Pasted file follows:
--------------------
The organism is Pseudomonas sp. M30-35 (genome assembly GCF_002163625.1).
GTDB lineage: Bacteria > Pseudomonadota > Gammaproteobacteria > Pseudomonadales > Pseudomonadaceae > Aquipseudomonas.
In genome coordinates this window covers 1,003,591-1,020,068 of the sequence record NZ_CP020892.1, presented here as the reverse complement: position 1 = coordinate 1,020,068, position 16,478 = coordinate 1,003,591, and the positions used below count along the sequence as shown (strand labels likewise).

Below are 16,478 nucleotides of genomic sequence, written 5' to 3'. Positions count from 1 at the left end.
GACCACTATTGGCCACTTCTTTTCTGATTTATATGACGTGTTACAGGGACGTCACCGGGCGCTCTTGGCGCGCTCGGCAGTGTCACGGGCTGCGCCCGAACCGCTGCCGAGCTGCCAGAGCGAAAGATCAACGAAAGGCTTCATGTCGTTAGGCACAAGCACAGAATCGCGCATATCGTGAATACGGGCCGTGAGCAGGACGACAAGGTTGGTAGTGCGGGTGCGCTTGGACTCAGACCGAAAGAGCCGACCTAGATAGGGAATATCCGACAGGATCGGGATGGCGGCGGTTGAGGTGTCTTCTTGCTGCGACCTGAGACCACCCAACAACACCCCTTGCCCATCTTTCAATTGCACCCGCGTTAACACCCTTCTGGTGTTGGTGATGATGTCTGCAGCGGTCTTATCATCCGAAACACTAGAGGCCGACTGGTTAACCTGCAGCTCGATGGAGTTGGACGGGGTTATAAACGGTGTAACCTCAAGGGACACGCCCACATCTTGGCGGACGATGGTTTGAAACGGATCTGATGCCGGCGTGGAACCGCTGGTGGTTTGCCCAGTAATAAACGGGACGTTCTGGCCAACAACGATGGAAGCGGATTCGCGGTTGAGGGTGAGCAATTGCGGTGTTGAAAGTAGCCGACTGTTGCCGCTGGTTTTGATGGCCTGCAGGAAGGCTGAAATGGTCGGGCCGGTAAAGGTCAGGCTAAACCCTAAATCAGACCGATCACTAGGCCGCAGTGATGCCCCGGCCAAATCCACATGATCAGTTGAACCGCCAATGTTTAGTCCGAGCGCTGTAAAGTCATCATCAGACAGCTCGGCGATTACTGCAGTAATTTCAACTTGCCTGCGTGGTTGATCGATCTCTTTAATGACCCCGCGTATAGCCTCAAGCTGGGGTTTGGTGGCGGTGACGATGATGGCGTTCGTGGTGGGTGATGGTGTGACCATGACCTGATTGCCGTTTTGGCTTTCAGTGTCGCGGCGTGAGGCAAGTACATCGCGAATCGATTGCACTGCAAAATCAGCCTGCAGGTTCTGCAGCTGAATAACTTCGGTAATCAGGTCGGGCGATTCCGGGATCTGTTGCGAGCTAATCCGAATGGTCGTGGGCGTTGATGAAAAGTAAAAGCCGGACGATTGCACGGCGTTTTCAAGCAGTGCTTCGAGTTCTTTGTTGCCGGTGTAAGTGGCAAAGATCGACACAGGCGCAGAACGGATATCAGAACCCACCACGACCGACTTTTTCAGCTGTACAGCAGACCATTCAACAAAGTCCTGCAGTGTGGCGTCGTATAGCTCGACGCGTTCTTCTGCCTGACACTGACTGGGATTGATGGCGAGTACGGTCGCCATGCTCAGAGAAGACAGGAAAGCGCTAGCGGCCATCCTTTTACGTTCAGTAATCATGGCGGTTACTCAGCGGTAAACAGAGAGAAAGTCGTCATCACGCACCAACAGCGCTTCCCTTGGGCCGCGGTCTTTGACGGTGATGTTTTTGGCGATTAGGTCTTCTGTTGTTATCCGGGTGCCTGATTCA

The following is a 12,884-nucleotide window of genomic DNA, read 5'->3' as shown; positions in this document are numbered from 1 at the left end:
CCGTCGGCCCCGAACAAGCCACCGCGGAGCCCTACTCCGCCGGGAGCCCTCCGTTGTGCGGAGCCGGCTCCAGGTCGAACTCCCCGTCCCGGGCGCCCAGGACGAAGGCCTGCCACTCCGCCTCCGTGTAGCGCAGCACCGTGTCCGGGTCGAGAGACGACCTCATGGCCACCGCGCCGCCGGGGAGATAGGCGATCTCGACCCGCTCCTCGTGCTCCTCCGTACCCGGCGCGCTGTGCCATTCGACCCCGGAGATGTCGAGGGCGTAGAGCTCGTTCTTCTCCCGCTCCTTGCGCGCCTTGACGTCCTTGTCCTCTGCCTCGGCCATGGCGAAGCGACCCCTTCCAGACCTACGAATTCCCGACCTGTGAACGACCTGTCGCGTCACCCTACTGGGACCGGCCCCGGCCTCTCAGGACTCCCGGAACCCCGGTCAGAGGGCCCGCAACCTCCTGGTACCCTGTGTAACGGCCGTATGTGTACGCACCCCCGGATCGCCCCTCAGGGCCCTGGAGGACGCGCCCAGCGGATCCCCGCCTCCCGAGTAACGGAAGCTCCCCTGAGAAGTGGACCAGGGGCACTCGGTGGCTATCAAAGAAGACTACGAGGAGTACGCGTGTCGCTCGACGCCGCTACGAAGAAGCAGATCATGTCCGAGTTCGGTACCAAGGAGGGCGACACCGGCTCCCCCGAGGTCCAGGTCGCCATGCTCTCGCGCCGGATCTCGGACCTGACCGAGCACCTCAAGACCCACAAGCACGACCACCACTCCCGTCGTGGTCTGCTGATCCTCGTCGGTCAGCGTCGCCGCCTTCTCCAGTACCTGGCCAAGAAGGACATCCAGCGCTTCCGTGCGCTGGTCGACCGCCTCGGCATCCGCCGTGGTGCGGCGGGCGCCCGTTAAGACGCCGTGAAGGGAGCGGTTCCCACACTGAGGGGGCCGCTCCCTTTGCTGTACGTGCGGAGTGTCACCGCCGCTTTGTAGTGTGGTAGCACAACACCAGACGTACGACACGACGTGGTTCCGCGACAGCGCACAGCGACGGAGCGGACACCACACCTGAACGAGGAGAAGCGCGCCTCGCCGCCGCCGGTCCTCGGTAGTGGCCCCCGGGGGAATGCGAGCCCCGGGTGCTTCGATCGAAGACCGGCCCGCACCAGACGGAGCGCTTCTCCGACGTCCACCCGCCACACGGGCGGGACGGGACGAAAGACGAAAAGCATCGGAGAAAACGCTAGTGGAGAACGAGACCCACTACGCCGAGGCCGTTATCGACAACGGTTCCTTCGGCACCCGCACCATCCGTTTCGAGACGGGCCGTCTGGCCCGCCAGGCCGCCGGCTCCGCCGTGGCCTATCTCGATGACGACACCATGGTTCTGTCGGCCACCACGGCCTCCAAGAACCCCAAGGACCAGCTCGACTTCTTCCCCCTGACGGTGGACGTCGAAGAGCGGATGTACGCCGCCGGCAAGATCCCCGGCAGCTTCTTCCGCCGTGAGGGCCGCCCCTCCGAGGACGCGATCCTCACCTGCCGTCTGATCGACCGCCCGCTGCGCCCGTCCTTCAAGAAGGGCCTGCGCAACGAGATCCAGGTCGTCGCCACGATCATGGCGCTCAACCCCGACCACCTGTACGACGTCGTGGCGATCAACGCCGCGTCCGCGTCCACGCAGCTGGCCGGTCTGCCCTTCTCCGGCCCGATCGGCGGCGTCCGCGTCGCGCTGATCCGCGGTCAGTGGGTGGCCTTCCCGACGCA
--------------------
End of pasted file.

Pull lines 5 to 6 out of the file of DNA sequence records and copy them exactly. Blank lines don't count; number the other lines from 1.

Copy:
GACCACTATTGGCCACTTCTTTTCTGATTTATATGACGTGTTACAGGGACGTCACCGGGCGCTCTTGGCGCGCTCGGCAGTGTCACGGGCTGCGCCCGAACCGCTGCCGAGCTGCCAGAGCGAAAGATCAACGAAAGGCTTCATGTCGTTAGGCACAAGCACAGAATCGCGCATATCGTGAATACGGGCCGTGAGCAGGACGACAAGGTTGGTAGTGCGGGTGCGCTTGGACTCAGACCGAAAGAGCCGACCTAGATAGGGAATATCCGACAGGATCGGGATGGCGGCGGTTGAGGTGTCTTCTTGCTGCGACCTGAGACCACCCAACAACACCCCTTGCCCATCTTTCAATTGCACCCGCGTTAACACCCTTCTGGTGTTGGTGATGATGTCTGCAGCGGTCTTATCATCCGAAACACTAGAGGCCGACTGGTTAACCTGCAGCTCGATGGAGTTGGACGGGGTTATAAACGGTGTAACCTCAAGGGACACGCCCACATCTTGGCGGACGATGGTTTGAAACGGATCTGATGCCGGCGTGGAACCGCTGGTGGTTTGCCCAGTAATAAACGGGACGTTCTGGCCAACAACGATGGAAGCGGATTCGCGGTTGAGGGTGAGCAATTGCGGTGTTGAAAGTAGCCGACTGTTGCCGCTGGTTTTGATGGCCTGCAGGAAGGCTGAAATGGTCGGGCCGGTAAAGGTCAGGCTAAACCCTAAATCAGACCGATCACTAGGCCGCAGTGATGCCCCGGCCAAATCCACATGATCAGTTGAACCGCCAATGTTTAGTCCGAGCGCTGTAAAGTCATCATCAGACAGCTCGGCGATTACTGCAGTAATTTCAACTTGCCTGCGTGGTTGATCGATCTCTTTAATGACCCCGCGTATAGCCTCAAGCTGGGGTTTGGTGGCGGTGACGATGATGGCGTTCGTGGTGGGTGATGGTGTGACCATGACCTGATTGCCGTTTTGGCTTTCAGTGTCGCGGCGTGAGGCAAGTACATCGCGAATCGATTGCACTGCAAAATCAGCCTGCAGGTTCTGCAGCTGAATAACTTCGGTAATCAGGTCGGGCGATTCCGGGATCTGTTGCGAGCTAATCCGAATGGTCGTGGGCGTTGATGAAAAGTAAAAGCCGGACGATTGCACGGCGTTTTCAAGCAGTGCTTCGAGTTCTTTGTTGCCGGTGTAAGTGGCAAAGATCGACACAGGCGCAGAACGGATATCAGAACCCACCACGACCGACTTTTTCAGCTGTACAGCAGACCATTCAACAAAGTCCTGCAGTGTGGCGTCGTATAGCTCGACGCGTTCTTCTGCCTGACACTGACTGGGATTGATGGCGAGTACGGTCGCCATGCTCAGAGAAGACAGGAAAGCGCTAGCGGCCATCCTTTTACGTTCAGTAATCATGGCGGTTACTCAGCGGTAAACAGAGAGAAAGTCGTCATCACGCACCAACAGCGCTTCCCTTGGGCCGCGGTCTTTGACGGTGATGTTTTTGGCGATTAGGTCTTCTGTTGTTATCCGGGTGCCTGATTCA

The following is a 12,884-nucleotide window of genomic DNA, read 5'->3' as shown; positions in this document are numbered from 1 at the left end: